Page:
Ian Reed made the comment during the US drug giant's Q4 earnings call earlier this week, telling attendees that: “Continuing to work on managing our expenses and driving ongoing efficiencies within our manufacturing network” would be a focus for Pfizer in 2013.
He added that the plan is to establish a “lower and flexible cost base that allows us to respond to pricing pressures and our upcoming LOEs [loss of exclusivity].”
Pfizer did not say whether the efficiency drive will involve job cuts or facility divestitures, but given the firm’s track record such measures are a distinct possibility.
In addition, the firm has already announced some manufacturing cutbacks it will make this year. In June it said that it would reduce headcount at two facilities in Cork, Ireland citing increased competition from generic manufacturers as the driver.
If Pfizer does make any cuts, contract manufacturing organisations (CMOs) may benefit. When the firm announced its intention to exit its R&D UK site in February 2011 it also said that it would seek to replace the shed capacity through external partnerships.
One area likely to be spared in any cuts is biomanufacturing as – according to worldwide R&D president Mikael Dolsten – leveraging this production capacity is a key part of Pfizer’s biosimilar strategy.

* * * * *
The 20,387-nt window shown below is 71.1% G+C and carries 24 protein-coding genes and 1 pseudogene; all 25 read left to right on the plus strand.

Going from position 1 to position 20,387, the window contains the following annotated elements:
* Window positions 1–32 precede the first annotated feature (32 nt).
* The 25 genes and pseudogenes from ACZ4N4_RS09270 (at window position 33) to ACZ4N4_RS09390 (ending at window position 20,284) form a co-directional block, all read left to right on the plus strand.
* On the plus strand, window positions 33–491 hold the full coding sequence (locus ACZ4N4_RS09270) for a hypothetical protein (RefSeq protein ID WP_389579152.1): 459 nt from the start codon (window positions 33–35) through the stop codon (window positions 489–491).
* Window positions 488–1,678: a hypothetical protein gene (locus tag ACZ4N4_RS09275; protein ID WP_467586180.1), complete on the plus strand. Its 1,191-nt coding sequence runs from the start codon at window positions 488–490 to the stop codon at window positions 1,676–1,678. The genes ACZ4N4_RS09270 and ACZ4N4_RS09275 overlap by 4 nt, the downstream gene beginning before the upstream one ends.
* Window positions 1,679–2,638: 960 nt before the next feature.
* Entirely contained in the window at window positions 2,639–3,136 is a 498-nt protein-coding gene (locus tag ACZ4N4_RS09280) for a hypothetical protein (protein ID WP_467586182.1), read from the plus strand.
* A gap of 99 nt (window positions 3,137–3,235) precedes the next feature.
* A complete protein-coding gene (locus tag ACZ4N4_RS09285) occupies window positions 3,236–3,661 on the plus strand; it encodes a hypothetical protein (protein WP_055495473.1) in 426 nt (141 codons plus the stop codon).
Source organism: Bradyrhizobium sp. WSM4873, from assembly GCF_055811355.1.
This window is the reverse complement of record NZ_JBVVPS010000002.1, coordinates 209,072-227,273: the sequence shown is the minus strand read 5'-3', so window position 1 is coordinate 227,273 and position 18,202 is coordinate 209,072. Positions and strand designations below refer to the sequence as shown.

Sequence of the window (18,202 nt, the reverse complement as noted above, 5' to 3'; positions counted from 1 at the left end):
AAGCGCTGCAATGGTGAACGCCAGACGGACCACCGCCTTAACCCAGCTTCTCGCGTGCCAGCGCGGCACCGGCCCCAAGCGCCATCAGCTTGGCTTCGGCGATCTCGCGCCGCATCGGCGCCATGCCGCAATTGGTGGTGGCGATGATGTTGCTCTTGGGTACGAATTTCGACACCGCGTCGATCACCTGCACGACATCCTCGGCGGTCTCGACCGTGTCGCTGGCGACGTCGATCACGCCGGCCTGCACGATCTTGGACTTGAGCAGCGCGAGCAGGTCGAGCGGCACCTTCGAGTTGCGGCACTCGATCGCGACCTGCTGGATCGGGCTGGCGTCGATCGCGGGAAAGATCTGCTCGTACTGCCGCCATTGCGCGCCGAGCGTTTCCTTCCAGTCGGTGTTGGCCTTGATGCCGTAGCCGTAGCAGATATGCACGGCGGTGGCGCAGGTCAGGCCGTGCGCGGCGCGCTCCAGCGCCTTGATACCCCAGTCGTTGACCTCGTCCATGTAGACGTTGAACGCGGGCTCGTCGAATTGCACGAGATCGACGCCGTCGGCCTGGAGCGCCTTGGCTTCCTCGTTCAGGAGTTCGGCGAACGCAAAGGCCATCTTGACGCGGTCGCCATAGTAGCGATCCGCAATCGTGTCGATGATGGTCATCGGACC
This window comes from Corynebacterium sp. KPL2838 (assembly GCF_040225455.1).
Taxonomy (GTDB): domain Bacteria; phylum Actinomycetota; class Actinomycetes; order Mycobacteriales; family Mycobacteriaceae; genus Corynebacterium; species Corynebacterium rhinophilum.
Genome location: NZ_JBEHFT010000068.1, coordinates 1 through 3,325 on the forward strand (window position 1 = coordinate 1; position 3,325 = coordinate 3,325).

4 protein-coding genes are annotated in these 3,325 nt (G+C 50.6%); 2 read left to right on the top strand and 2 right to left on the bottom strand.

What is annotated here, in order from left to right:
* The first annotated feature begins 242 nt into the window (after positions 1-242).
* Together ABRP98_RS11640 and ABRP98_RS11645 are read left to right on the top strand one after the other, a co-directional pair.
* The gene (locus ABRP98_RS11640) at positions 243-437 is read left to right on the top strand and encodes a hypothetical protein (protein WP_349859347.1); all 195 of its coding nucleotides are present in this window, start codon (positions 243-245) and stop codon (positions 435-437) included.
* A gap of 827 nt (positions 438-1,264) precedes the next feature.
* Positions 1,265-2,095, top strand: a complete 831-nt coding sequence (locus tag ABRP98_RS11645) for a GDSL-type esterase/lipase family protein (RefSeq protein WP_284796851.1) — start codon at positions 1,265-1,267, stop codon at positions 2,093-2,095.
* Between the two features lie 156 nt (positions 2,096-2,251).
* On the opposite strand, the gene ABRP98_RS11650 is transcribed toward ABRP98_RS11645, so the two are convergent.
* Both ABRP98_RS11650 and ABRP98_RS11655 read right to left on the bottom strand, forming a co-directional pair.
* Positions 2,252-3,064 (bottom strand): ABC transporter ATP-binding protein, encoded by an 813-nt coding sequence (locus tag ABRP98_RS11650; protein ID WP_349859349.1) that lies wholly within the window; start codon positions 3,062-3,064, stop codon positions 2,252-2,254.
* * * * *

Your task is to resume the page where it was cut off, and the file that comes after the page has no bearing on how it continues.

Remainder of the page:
When asked how long before Pfizer launches its first biosimilar drug Dolsten explained that: “We just completed successfully with our first biosimilar” and the firm is “exploring plans for a Phase III opportunity this year.”
He also said Pfizer is developing a biosimilar version of rituximab which is about to complete in Phase II adding that: “We’re using the deep skills in biopharmaceuticals and manufacturing in Pfizer to provide quality data.”
Pfizer also floated the idea of splitting its businesses into units focused on innovative drugs and established products, respectively.
CEO Ian Reed said: “We will I believe move towards separate management [for its innovative and established products business]. And at that point, we’ll be able to evaluate whether shareholders would prefer to have the option to invest in two distinct companies or not.”
How such a split would impact partners like Mylan, Strides Acrolabs, Hisun and Loboaratorio Teuto Brasilerio, which make generic versions of Pfizer products for the Japanese, Indian, Chinese and Brazilian markets, was not discussed.